A bit harsh Fungus and it is usually the "wrong" person that gets punished anyway. Having spent many years looking after various apprentice workshops I've seen quite a few problems with chucks, even camlock types fitted to much more expensive lathes than this one. The problems are typically down to poor adjustment/maintenance of the pins or just plain stupidity by the operator who "forget to lock it sir". At least knowing our educational establishments at the moment someone will get a couple of perfectly good lathes for a song. I'm not saying there might not have been a material problem with the lathe but it could easily have been poor adjustment even from new. With well over 30 Colchesters or Harrisons running all day we made sure that our workshop technicians were up to the job. Even from these recognized "good" manufactures a lathe would not be put into service until all operation and adjustments had been checked and re-set if necessary. Unfortunately, these days the "technicians" if there are any have to be a jack of all trades and the modern concept seems to be buy new and don't touch it because we will then carry the responsibility if there is a problem. An attitude that would have got us into trouble with lathes costing 10 times what this one does. So in short, tagging the whole lathe as "crap" due to this issue is a little unfair. Mind you, having said that, if I bought one I would want to spend a little time checking it out before I stood in front of the four jaw at 1400 rpm.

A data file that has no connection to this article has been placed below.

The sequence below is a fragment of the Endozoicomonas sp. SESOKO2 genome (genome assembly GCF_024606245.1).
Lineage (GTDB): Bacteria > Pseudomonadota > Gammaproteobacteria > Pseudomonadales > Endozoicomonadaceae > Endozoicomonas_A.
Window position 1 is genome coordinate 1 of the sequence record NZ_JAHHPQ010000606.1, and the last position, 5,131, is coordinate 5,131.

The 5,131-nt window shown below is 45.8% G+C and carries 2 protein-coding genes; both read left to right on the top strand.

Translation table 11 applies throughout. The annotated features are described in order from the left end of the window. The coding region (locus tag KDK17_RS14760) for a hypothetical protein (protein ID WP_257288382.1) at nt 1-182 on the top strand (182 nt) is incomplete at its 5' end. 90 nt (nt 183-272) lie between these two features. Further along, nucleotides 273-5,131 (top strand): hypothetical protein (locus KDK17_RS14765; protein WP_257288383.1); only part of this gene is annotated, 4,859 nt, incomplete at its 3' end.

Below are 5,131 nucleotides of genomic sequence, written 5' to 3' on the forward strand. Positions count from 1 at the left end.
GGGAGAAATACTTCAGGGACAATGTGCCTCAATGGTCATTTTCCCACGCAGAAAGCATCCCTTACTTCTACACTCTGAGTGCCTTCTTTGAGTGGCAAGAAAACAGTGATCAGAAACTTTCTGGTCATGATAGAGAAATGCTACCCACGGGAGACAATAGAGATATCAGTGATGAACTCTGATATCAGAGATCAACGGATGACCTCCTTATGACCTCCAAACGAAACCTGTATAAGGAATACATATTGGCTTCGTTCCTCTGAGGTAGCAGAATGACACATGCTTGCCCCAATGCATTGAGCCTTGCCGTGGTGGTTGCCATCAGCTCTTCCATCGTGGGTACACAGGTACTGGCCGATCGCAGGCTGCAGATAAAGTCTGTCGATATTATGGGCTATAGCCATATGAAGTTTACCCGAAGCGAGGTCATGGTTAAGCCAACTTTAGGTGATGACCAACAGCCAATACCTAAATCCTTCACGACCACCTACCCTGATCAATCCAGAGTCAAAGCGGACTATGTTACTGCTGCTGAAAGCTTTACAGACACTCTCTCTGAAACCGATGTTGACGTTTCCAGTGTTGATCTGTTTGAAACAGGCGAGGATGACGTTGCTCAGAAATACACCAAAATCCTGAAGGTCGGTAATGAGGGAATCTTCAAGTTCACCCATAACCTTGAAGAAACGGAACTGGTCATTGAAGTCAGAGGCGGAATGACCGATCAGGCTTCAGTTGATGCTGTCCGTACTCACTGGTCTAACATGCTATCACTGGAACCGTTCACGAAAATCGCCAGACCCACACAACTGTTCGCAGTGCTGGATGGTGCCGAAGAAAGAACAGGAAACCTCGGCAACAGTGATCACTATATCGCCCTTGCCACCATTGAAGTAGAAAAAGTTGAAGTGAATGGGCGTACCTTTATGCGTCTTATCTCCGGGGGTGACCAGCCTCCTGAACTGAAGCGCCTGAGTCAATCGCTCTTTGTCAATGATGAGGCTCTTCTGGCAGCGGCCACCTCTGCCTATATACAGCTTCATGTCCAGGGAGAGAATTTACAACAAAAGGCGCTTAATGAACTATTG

I have no experience of this type of lathe which does seem really good value for money; with that level of equipment it is obviously aimed at the educational/hobby market and currently that means it has to be CHEAP if not VERY CHEAP. Interestingly, I was told recently by a major importer that education is spending money again in fairly large quantities.
Personally, I chose a belt drive head as I found the gearhead versions very noisy. Obviously it depends on the type of gears and the quality of manufacture but it might be worth checking if you are going to run it in the middle of the night, particularly if like me the neighbours are closer to the shed than the wife. For this size and price of lathe the 1400 rpm spindle is about average and will be OK as long as you don't intend to use it for small work in non ferrous materials all the time. The problem with the VFD that has been suggested is that the head gearbox may not take too kindly to being rotated at well above its design speed for long. If you intend to increase the spindle speed this way a belt head design is much simpler to deal with.